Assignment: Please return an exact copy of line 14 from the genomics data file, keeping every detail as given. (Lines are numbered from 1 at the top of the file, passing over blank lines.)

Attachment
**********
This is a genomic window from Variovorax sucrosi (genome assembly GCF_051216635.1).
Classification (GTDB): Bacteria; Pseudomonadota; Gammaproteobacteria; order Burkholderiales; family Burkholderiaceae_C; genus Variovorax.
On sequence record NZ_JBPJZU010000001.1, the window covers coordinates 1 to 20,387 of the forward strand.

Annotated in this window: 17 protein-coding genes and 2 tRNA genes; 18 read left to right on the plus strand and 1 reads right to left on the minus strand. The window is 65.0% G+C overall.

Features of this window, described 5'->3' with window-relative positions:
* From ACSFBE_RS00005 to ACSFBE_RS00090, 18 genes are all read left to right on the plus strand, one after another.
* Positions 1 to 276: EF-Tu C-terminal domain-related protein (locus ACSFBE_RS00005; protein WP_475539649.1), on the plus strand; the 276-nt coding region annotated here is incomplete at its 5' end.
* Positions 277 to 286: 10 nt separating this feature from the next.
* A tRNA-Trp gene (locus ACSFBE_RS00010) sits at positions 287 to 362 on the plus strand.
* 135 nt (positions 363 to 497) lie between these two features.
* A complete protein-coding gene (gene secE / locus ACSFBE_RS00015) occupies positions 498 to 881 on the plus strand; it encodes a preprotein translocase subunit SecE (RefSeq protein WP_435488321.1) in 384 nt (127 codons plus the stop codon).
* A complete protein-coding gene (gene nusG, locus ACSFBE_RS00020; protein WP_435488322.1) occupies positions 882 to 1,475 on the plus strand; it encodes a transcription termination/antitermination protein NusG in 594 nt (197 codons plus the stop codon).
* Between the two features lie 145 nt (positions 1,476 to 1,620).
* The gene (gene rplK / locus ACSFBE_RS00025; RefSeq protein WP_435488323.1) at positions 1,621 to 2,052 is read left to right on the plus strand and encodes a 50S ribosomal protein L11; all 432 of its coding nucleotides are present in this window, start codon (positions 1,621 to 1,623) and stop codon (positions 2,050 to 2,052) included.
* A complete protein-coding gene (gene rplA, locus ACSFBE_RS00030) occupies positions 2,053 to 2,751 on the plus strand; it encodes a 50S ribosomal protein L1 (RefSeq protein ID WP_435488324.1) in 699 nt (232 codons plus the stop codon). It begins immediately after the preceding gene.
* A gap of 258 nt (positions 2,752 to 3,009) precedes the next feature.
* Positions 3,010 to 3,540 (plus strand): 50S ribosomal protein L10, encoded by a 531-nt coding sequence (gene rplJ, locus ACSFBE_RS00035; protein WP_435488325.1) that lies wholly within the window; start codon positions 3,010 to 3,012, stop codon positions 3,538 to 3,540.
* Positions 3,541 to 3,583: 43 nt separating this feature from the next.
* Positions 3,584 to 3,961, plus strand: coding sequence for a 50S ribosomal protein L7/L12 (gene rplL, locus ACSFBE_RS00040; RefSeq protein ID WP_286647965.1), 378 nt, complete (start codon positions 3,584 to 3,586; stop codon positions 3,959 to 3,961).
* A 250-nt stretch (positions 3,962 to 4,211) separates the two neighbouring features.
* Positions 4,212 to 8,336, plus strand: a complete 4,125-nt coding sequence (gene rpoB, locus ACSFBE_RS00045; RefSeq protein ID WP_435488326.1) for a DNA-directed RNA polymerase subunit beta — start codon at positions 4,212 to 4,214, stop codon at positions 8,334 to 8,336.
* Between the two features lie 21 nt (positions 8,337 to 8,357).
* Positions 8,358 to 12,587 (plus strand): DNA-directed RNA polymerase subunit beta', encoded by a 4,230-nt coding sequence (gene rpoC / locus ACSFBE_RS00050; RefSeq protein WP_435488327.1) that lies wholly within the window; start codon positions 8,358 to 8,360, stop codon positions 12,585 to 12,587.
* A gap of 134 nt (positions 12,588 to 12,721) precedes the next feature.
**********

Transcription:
* The gene (gene rplK / locus ACSFBE_RS00025; RefSeq protein WP_435488323.1) at positions 1,621 to 2,052 is read left to right on the plus strand and encodes a 50S ribosomal protein L11; all 432 of its coding nucleotides are present in this window, start codon (positions 1,621 to 1,623) and stop codon (positions 2,050 to 2,052) included.